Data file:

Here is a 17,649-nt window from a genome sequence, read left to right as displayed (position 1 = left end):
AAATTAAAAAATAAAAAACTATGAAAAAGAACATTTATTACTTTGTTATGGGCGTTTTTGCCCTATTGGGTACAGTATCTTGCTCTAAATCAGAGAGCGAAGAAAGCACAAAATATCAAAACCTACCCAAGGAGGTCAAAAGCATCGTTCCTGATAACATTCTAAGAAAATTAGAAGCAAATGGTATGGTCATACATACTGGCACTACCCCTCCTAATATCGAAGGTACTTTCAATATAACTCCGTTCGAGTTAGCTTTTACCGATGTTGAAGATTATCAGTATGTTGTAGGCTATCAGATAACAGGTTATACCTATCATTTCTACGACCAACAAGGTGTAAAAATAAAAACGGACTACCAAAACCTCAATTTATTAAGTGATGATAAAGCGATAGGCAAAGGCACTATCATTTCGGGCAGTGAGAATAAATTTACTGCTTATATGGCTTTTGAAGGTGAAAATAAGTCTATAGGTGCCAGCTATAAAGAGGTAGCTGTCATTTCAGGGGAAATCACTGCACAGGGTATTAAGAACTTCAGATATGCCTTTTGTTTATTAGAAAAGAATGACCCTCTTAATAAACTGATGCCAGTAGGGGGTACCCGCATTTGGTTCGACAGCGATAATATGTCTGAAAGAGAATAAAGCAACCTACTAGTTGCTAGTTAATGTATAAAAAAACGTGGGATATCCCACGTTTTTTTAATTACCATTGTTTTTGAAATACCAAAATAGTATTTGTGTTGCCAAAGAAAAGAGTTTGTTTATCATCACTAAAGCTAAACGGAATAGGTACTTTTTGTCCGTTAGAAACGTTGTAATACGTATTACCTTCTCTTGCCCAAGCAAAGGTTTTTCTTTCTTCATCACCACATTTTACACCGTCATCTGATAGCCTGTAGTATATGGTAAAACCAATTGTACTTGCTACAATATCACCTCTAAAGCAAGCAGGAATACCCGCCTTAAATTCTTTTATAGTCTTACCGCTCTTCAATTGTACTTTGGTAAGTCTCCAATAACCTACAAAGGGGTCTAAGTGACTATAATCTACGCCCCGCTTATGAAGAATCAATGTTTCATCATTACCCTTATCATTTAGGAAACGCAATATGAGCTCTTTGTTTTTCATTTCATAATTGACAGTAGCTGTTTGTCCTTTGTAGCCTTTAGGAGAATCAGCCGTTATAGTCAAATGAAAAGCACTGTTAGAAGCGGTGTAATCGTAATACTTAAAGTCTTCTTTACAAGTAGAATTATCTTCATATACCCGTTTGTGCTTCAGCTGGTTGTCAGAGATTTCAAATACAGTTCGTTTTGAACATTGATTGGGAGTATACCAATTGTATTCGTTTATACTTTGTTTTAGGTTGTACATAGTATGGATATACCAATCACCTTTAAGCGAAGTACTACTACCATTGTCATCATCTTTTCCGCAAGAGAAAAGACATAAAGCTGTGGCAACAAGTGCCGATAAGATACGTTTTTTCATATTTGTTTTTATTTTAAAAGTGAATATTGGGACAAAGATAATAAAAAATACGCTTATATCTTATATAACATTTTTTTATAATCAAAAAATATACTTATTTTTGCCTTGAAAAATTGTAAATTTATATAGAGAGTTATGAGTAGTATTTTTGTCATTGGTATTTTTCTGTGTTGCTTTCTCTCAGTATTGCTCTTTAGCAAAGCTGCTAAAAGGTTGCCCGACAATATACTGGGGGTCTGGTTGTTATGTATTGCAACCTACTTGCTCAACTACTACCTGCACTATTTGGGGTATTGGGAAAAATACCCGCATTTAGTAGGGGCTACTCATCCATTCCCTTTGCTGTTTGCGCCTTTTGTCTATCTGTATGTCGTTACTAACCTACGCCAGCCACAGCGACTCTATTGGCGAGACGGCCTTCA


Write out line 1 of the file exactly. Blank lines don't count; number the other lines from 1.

Here is a 17,649-nt window from a genome sequence, read left to right as displayed (position 1 = left end):